29 thg 8, 2016

Homily for XXII Sunday In Ordinary Time C (Aug 28, 2016)


Humility and Disinterest

(see Lk 14:1.7-14)

Dear Sisters and Brothers in Christ,

For ages, searching possessions, accumulating properties, establishing good fame, and seizing ruling power over others all have been what people tirelessly strive to achieve at any cost.  This tendency seems to be stronger than ever in our today’s society.  The world becomes a theater for superpowers to show up their greater might over weaker countries in many fields, economy, military, politics and even religion.

Thirst for wealth and power necessarily leads to confrontation and conflict, oftentimes bloody and destructive.  What is happening around us already provides evidences obvious enough for people to be aware that the human race cannot live in peace and love unless they should change their viewpoint on the true meaning of their lives.

In order to make our life meaningful, it is important to distinguish the end from the means.  The end, or goal, is something which stands before us and which we have to obtain in order to satisfy our desire or to meet the demand of our moral or religious values. 
For students their end is to pass the exam and graduate with honors for a bright future.  In order to achieve that end, they have to study harder and harder.

For politicians, those running for leading position in particular, their end is to win elections.  In order to achieve their end, they have to convince the people that they are the best leaders.
For people in business, their end is to make bigger interests. In order to achieve their end, they have to work harder and harder.
For those in love, their end is a fairy wedding celebration and a happy family.  In order to achieve their end, they have to testify that they really love each other.

For Christians, our end is everlasting life in God’s Kingdom.  To guide us on the way to reach our end, Christ gives us just a simple but essential direction: humility and disinterest are means to achieve our end.

Speaking of humility, we understand that this is the virtue which urges us to recognize that, on the one hand, God alone is the Creator of the universe, the Master of history, the Lord and Savior of humanity.  On the other, we, human beings, are just creatures, the works of God’s loving and caring hands.  In short, to be humble is to know the truth about who God is, and who we are.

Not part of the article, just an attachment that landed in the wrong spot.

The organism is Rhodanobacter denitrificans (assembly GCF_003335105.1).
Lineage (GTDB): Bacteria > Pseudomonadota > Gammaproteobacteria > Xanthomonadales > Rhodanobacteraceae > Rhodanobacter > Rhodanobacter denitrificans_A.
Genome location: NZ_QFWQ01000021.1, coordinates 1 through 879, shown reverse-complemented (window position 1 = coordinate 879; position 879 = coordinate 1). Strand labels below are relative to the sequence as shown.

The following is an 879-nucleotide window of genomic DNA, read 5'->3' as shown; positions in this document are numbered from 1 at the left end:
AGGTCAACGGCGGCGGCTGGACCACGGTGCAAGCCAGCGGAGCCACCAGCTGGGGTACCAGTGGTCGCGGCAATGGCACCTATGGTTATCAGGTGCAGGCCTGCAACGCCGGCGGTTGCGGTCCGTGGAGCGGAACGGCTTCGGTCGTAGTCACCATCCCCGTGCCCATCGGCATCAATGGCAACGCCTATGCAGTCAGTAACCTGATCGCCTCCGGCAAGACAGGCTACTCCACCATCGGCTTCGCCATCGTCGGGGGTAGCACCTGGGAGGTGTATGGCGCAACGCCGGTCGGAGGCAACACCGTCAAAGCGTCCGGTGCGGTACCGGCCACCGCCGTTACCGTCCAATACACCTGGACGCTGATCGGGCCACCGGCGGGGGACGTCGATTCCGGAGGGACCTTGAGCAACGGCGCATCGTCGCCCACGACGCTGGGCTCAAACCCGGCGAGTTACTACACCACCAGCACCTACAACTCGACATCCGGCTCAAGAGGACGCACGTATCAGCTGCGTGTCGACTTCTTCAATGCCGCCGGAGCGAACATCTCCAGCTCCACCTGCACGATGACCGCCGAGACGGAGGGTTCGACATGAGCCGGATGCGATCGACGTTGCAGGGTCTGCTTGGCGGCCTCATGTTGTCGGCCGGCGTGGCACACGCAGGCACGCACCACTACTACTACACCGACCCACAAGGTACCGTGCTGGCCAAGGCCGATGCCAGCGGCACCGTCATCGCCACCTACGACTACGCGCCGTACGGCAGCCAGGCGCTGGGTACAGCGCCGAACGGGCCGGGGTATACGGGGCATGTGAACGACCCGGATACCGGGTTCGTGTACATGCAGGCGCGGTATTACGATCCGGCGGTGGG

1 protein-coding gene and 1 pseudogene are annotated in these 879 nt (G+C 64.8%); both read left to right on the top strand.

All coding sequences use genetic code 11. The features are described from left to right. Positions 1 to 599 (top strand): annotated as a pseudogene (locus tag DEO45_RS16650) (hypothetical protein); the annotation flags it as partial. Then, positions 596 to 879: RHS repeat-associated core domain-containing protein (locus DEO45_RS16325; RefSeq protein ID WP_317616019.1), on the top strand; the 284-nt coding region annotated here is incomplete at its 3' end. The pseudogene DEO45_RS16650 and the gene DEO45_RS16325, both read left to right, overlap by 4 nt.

As the result of this right knowledge, we are sure that God alone deserves all glory, praise and thanksgiving.  For us, this is our great honor and happiness to serve God without seeking recognition, praise or gratitude.

Because we respect and love the image of the Lord God in one and each of us, we should also be more than willing to serve our sisters and brothers with disinterest, being sure that our service of neighbor is the best way for us to render glory, praise and gratitude to God, our heavenly Father for His great and lasting love and mercy toward all of us.

To conclude this homily, allow me to borrow the thoughts of Saint Therese of Avila as a guideline for us on our pilgrimage to the true happiness in heaven:

“I love you, O my Lord and my God, not because I love heaven, nor because I am afraid of Hell.  I love you simply because you are so lovely and you truly deserve to be loved.”

The prayer by Saint Therese perfectly goes in tune with What Saint John wrote in his First Letter, chapter 4, verse 10:

“In this is love: not that we have loved God, but that he loved us and sent His Son as expiation for our sins.”  
Amen.
Fr. Francis Nguyen, O.P.

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